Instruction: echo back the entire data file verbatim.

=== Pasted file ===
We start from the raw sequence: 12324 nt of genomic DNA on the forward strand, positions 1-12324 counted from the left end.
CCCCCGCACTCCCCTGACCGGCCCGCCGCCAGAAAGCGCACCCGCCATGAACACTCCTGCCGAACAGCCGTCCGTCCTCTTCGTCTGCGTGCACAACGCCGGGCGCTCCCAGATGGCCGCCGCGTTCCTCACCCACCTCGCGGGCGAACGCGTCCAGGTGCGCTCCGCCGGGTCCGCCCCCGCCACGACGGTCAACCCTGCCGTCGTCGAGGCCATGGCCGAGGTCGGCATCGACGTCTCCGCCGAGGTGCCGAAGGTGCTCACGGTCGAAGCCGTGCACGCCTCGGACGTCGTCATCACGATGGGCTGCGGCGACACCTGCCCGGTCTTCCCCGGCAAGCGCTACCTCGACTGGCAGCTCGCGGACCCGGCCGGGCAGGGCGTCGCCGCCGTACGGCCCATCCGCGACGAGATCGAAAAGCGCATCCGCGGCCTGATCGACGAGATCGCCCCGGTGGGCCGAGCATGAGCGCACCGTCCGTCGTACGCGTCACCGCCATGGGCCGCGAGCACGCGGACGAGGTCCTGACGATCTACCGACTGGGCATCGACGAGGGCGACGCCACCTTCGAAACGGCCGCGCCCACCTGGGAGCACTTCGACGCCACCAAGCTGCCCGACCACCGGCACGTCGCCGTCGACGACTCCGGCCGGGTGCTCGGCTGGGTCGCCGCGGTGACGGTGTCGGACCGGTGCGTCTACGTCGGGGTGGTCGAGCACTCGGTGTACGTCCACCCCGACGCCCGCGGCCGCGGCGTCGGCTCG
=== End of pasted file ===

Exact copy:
We start from the raw sequence: 12324 nt of genomic DNA on the forward strand, positions 1-12324 counted from the left end.
CCCCCGCACTCCCCTGACCGGCCCGCCGCCAGAAAGCGCACCCGCCATGAACACTCCTGCCGAACAGCCGTCCGTCCTCTTCGTCTGCGTGCACAACGCCGGGCGCTCCCAGATGGCCGCCGCGTTCCTCACCCACCTCGCGGGCGAACGCGTCCAGGTGCGCTCCGCCGGGTCCGCCCCCGCCACGACGGTCAACCCTGCCGTCGTCGAGGCCATGGCCGAGGTCGGCATCGACGTCTCCGCCGAGGTGCCGAAGGTGCTCACGGTCGAAGCCGTGCACGCCTCGGACGTCGTCATCACGATGGGCTGCGGCGACACCTGCCCGGTCTTCCCCGGCAAGCGCTACCTCGACTGGCAGCTCGCGGACCCGGCCGGGCAGGGCGTCGCCGCCGTACGGCCCATCCGCGACGAGATCGAAAAGCGCATCCGCGGCCTGATCGACGAGATCGCCCCGGTGGGCCGAGCATGAGCGCACCGTCCGTCGTACGCGTCACCGCCATGGGCCGCGAGCACGCGGACGAGGTCCTGACGATCTACCGACTGGGCATCGACGAGGGCGACGCCACCTTCGAAACGGCCGCGCCCACCTGGGAGCACTTCGACGCCACCAAGCTGCCCGACCACCGGCACGTCGCCGTCGACGACTCCGGCCGGGTGCTCGGCTGGGTCGCCGCGGTGACGGTGTCGGACCGGTGCGTCTACGTCGGGGTGGTCGAGCACTCGGTGTACGTCCACCCCGACGCCCGCGGCCGCGGCGTCGGCTCG